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H.R. 1006: Open Internet Act of 2019

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To amend title I of the Communications Act of 1934 to provide for internet openness, and for other purposes.

The bill’s titles are written by its sponsor.

Sponsor and status

Robert Latta

Sponsor. Representative for Ohio's 5th congressional district. Republican.

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Last Updated: Feb 6, 2019
Length: 8 pages
Introduced
Feb 6, 2019
Status

Introduced on Feb 6, 2019

This bill is in the first stage of the legislative process. It was introduced into Congress on February 6, 2019. It will typically be considered by committee next before it is possibly sent on to the House or Senate as a whole.

Prognosis
3% chance of being enacted according to Skopos Labs (details)
Source

Position statements

What legislators are saying

Latta Votes No on Government Takeover of the Internet; Champions Legislation to Codify Net Neutrality Principles
    — Rep. Robert Latta [R-OH5] (Sponsor) on Apr 10, 2019

Cole Statement on Democratic Takeover of the Internet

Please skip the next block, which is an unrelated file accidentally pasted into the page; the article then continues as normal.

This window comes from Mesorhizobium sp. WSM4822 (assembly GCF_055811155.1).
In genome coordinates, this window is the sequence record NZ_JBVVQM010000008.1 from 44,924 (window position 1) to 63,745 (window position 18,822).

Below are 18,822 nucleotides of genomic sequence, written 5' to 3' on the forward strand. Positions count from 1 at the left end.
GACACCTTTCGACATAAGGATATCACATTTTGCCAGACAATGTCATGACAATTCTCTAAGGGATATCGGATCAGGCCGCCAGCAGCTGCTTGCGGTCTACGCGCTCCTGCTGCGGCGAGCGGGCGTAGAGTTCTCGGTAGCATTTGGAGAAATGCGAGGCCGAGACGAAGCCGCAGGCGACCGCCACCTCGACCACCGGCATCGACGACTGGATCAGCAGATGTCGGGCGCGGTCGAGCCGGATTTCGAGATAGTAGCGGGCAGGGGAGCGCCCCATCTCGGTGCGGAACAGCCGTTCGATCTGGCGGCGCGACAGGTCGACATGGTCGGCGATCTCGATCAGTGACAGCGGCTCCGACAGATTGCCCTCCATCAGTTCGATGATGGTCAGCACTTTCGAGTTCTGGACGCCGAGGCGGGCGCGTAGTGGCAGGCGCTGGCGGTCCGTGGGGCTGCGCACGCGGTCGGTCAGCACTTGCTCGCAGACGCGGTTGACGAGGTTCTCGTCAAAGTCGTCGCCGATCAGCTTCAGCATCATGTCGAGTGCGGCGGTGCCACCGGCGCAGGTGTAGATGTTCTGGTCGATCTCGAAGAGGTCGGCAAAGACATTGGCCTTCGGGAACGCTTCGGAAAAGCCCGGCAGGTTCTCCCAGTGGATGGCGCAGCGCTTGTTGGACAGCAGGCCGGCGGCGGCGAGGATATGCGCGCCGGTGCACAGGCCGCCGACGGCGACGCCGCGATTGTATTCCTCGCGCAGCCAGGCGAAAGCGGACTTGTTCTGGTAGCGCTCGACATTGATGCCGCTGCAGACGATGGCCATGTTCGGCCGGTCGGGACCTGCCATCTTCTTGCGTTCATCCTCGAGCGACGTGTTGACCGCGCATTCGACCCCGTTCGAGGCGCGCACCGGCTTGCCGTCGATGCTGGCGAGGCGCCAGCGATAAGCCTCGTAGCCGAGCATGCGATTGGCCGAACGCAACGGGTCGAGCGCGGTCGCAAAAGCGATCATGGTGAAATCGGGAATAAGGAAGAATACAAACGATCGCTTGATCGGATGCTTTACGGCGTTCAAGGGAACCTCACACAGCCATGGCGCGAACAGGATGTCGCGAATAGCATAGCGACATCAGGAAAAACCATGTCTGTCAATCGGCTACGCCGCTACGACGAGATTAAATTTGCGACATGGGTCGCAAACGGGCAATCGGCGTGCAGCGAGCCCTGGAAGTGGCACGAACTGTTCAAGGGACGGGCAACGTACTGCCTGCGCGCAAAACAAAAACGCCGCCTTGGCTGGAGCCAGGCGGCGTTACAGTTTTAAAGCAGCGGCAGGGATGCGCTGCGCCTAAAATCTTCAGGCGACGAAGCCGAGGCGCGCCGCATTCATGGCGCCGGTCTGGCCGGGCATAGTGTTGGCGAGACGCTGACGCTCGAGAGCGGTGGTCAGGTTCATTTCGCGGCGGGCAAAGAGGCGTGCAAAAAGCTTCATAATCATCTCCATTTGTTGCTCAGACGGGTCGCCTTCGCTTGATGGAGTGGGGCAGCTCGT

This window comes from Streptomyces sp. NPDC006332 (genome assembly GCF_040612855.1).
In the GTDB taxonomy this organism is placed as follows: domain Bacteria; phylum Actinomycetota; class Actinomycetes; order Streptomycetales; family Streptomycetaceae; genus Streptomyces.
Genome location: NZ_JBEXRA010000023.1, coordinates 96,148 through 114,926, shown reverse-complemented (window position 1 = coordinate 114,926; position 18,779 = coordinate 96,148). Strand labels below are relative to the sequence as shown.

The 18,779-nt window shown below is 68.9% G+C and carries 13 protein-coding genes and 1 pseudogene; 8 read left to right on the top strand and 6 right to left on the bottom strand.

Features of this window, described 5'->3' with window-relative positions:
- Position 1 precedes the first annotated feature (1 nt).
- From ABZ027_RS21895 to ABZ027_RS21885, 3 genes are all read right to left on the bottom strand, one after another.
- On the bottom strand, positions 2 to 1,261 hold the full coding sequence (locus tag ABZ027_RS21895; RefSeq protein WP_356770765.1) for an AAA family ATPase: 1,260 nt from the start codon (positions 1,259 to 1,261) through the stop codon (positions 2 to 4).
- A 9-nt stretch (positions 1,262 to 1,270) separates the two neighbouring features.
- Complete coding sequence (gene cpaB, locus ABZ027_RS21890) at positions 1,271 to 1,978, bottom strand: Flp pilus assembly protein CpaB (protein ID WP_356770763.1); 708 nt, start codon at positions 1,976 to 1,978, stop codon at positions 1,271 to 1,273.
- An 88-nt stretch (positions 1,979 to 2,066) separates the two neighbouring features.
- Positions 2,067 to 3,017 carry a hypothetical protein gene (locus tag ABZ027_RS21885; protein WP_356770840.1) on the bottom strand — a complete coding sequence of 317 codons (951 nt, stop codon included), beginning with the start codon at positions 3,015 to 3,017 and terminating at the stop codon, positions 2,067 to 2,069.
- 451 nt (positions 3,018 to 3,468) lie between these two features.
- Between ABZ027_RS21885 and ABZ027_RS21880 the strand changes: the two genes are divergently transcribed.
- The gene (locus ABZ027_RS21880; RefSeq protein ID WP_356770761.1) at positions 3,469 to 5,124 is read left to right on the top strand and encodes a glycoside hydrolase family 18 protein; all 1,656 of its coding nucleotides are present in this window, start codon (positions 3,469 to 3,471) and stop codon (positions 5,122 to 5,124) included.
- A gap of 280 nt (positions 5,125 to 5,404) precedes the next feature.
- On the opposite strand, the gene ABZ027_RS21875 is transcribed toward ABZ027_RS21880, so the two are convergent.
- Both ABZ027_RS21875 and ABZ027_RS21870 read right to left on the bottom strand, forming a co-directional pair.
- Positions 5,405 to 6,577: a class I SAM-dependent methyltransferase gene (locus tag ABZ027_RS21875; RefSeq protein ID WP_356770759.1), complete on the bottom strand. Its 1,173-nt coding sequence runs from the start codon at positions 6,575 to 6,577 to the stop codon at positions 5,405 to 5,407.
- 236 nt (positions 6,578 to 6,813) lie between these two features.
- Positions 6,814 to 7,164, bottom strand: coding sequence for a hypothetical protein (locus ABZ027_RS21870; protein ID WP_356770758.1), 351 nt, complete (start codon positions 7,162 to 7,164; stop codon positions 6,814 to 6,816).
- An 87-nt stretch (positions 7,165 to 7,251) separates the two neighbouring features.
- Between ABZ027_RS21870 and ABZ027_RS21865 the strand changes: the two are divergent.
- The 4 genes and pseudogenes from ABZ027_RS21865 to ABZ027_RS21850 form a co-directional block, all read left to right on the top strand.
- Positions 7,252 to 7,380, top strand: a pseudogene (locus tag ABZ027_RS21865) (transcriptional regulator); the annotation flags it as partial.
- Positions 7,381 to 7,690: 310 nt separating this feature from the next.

— Rep. Tom Cole [R-OK4] (Co-sponsor) on Apr 10, 2019

Dr. Bucshon Votes Against House Democrats’ Government Takeover of the Internet
    — Rep. Larry Bucshon [R-IN8] (Co-sponsor) on Apr 10, 2019

More statements at ProPublica Represent...

History

Feb 6, 2019
 
Introduced

Bills and resolutions are referred to committees which debate the bill before possibly sending it on to the whole chamber.

If this bill has further action, the following steps may occur next:
 
Passed Committee

 
Passed House

 
Passed Senate

 
Signed by the President

H.R. 1006 is a bill in the United States Congress.

A bill must be passed by both the House and Senate in identical form and then be signed by the President to become law.

How to cite this information.

We recommend the following MLA-formatted citation when using the information you see here in academic work:

“H.R. 1006 — 116th Congress: Open Internet Act of 2019.” www.GovTrack.us. 2019. June 20, 2019 <https://www.govtrack.us/congress/bills/116/hr1006>

Where is this information from?

GovTrack automatically collects legislative information from a variety of governmental and non-governmental sources. This page is sourced primarily from Congress.gov, the official portal of the United States Congress. Congress.gov is generally updated one day after events occur, and so legislative activity shown here may be one day behind. Data via the congress project.